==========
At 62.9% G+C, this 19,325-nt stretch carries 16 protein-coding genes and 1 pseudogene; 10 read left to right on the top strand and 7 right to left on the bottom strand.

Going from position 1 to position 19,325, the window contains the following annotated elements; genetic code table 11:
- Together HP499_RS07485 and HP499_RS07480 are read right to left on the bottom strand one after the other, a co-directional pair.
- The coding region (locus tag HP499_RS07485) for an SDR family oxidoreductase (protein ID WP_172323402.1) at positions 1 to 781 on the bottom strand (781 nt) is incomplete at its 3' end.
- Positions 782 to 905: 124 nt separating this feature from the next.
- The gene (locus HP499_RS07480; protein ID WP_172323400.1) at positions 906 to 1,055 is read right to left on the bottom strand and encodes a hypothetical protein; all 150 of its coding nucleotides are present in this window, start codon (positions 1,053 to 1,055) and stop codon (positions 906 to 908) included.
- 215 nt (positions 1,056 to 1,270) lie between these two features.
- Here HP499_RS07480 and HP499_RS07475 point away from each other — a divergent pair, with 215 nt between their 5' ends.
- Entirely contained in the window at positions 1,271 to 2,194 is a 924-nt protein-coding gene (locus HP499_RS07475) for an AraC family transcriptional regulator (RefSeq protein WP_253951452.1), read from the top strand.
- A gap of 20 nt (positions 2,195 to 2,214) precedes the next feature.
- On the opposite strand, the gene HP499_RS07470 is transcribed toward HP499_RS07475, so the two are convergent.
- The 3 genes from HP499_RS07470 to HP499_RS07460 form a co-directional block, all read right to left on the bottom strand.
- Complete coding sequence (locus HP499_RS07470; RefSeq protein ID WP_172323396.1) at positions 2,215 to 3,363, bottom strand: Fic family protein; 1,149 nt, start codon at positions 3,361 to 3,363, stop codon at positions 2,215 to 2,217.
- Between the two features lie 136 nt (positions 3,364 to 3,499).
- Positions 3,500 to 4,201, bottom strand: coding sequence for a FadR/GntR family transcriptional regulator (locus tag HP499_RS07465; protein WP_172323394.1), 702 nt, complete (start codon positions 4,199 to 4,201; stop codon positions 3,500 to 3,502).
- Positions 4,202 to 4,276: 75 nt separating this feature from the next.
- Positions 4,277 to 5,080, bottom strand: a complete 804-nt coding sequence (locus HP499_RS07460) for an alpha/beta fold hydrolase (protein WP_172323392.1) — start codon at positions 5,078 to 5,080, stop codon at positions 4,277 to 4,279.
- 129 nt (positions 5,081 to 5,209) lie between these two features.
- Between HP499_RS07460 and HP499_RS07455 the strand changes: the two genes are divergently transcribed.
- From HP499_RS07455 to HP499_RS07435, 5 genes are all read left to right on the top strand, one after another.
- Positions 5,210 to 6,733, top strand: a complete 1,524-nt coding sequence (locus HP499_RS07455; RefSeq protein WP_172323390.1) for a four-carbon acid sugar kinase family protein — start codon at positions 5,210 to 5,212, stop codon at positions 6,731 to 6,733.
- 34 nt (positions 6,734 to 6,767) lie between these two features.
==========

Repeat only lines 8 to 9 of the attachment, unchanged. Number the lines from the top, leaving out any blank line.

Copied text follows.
- Here HP499_RS07480 and HP499_RS07475 point away from each other — a divergent pair, with 215 nt between their 5' ends.
- Entirely contained in the window at positions 1,271 to 2,194 is a 924-nt protein-coding gene (locus HP499_RS07475) for an AraC family transcriptional regulator (RefSeq protein WP_253951452.1), read from the top strand.